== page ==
Mother, you pick up after me. Every hair
that has fallen from my head, left behind
like ancestral tablets
when running west, your old name, the taste
of hunger, inheritance. Almost the size
of a baby, made entirely of me — dead
hair all over the house. So much of it
you could have run it through your singer
and made a fur coat. Or a blanket
at the very least. You kill yourself
in this way, she says to me,
Don’t you know it’s eating you
from the inside? Draining what sustenance
you make from snow fungus, lotus
seed, goji berry. Mother, drink with me.
You have given up painting, spend your days
stitching American jeans. Do you dream
of passing the days in the orchard again? Making
the color orange from persimmon, painting
the fat goldfish that live in the old well?
Remember that old house, first house,
where we slept on an open porch, lived
off of the goodwill of other people, ate
whatever fruit fell.
You could make something out of whatever
dirt we landed on, could have made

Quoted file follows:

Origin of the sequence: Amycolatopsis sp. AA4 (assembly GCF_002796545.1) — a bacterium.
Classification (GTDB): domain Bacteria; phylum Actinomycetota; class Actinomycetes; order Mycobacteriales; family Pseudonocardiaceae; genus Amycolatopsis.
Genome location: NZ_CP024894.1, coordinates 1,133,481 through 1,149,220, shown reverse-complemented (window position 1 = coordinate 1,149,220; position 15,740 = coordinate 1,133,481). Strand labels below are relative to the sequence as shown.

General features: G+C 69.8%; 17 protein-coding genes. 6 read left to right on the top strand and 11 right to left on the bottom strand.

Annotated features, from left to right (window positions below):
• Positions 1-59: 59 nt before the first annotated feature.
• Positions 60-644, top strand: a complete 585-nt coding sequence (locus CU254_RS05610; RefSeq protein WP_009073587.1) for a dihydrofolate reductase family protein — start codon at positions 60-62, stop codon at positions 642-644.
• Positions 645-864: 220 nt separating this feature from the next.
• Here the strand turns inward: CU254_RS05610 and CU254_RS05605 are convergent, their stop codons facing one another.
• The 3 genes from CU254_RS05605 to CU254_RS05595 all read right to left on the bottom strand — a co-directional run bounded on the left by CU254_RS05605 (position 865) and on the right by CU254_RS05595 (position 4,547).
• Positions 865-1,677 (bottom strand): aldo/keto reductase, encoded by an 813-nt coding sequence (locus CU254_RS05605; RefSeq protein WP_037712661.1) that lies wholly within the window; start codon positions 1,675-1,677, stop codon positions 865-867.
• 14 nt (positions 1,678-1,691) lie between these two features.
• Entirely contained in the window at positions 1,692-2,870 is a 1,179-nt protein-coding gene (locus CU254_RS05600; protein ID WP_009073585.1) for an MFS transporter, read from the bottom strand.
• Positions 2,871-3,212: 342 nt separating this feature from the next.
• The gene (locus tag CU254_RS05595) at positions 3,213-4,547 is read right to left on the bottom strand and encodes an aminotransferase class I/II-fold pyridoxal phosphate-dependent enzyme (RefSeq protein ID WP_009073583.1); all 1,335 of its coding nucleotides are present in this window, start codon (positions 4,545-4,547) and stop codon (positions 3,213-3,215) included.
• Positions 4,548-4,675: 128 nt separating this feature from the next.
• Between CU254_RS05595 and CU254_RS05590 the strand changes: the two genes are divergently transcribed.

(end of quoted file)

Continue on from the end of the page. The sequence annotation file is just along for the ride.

elixir from moonlight.
Mother pick up the brush again, untangle
my hair, pot it with angelica root, ginseng
and honey date for sweetness. No,
we will not leave this world hungry.
Mother, I pluck at the world with my silvery legs,
make the poem for you —
spidernest on my head that I swallow every night
to remake in the morning. All I want
is to wake up in this world and weave.
Joanna Ng is a poet from Fresno, California. She received her BA and MA in English from the University of California, Davis. She is currently an MFA student at the University of Mississippi. She writes poems about the junction of language, labor and place, and the ghosts that live in those spaces. She writes poems to speak to the dead.